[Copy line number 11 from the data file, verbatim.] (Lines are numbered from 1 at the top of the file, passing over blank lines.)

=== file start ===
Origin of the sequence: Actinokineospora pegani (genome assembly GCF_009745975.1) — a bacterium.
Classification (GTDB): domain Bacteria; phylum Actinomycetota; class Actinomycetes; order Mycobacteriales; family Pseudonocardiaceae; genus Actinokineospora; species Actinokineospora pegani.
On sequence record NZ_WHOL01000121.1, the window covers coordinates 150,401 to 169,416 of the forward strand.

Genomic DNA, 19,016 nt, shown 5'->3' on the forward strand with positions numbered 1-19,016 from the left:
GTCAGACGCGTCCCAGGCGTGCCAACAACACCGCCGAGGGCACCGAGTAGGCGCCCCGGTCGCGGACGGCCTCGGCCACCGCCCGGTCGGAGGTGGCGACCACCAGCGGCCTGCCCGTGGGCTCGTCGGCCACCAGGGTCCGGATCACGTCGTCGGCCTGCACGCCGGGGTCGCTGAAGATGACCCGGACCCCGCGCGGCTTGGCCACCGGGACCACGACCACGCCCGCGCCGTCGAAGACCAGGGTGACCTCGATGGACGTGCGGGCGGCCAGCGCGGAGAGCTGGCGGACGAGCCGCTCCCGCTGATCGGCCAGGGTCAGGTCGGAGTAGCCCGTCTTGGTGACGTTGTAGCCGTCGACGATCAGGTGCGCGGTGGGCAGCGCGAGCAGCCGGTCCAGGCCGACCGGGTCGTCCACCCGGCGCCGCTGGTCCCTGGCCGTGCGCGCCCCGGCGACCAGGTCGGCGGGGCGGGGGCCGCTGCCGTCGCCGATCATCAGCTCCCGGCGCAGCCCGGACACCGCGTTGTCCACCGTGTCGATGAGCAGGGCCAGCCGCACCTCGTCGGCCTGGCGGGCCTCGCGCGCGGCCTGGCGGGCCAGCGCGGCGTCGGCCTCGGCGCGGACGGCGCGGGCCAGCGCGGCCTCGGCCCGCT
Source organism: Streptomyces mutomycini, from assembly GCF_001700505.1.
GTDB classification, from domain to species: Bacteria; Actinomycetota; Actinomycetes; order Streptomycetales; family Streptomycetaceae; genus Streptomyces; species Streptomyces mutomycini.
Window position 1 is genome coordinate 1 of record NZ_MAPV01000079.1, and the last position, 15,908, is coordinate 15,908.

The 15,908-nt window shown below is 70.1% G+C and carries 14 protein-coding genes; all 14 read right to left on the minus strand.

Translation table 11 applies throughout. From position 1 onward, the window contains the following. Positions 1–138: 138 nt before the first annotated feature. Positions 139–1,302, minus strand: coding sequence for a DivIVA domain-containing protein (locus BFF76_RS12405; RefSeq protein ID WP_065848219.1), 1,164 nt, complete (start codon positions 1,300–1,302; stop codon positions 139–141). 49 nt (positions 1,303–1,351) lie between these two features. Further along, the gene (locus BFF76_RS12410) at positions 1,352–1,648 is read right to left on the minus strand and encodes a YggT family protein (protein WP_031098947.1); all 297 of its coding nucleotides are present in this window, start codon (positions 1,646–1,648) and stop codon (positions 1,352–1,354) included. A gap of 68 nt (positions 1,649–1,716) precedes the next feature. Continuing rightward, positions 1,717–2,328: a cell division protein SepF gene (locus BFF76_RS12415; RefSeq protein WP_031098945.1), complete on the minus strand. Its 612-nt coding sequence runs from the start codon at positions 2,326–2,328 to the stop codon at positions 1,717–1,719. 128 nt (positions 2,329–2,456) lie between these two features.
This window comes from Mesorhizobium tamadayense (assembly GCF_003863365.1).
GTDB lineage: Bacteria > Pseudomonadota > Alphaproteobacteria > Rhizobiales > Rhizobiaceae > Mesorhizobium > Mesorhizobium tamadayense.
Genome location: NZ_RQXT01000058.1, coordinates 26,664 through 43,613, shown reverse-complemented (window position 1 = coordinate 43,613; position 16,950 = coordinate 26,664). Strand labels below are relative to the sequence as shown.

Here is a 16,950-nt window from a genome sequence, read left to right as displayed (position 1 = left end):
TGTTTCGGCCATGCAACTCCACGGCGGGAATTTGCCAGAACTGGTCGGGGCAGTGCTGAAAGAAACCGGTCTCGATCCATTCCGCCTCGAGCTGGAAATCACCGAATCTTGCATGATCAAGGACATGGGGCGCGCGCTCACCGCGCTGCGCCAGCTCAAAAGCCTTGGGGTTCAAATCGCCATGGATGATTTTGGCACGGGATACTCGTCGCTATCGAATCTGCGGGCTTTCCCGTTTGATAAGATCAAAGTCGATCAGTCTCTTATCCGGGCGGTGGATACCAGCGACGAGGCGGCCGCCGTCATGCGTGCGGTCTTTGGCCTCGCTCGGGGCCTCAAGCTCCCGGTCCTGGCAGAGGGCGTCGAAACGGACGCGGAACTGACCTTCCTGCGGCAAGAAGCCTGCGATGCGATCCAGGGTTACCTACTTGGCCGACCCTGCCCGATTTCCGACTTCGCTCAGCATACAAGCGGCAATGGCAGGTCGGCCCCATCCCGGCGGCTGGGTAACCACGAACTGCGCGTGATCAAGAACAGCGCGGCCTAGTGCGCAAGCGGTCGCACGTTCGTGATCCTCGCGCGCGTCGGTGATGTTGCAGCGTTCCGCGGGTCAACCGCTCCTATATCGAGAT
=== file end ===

This window comes from Mesorhizobium tamadayense (assembly GCF_003863365.1).